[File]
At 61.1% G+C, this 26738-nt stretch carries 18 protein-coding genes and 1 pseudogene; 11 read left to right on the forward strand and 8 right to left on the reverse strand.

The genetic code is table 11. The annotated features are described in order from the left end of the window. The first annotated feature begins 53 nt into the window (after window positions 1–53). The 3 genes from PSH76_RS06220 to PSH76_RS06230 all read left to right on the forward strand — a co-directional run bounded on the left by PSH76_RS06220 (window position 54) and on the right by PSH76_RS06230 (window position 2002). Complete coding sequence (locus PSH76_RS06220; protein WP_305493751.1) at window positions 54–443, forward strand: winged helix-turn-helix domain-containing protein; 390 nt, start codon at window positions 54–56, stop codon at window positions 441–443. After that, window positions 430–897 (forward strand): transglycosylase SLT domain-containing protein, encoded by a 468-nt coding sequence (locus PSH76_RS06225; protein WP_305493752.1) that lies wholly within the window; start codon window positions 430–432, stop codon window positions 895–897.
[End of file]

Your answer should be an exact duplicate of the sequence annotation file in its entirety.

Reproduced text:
At 61.1% G+C, this 26738-nt stretch carries 18 protein-coding genes and 1 pseudogene; 11 read left to right on the forward strand and 8 right to left on the reverse strand.

The genetic code is table 11. The annotated features are described in order from the left end of the window. The first annotated feature begins 53 nt into the window (after window positions 1–53). The 3 genes from PSH76_RS06220 to PSH76_RS06230 all read left to right on the forward strand — a co-directional run bounded on the left by PSH76_RS06220 (window position 54) and on the right by PSH76_RS06230 (window position 2002). Complete coding sequence (locus PSH76_RS06220; protein WP_305493751.1) at window positions 54–443, forward strand: winged helix-turn-helix domain-containing protein; 390 nt, start codon at window positions 54–56, stop codon at window positions 441–443. After that, window positions 430–897 (forward strand): transglycosylase SLT domain-containing protein, encoded by a 468-nt coding sequence (locus PSH76_RS06225; protein WP_305493752.1) that lies wholly within the window; start codon window positions 430–432, stop codon window positions 895–897.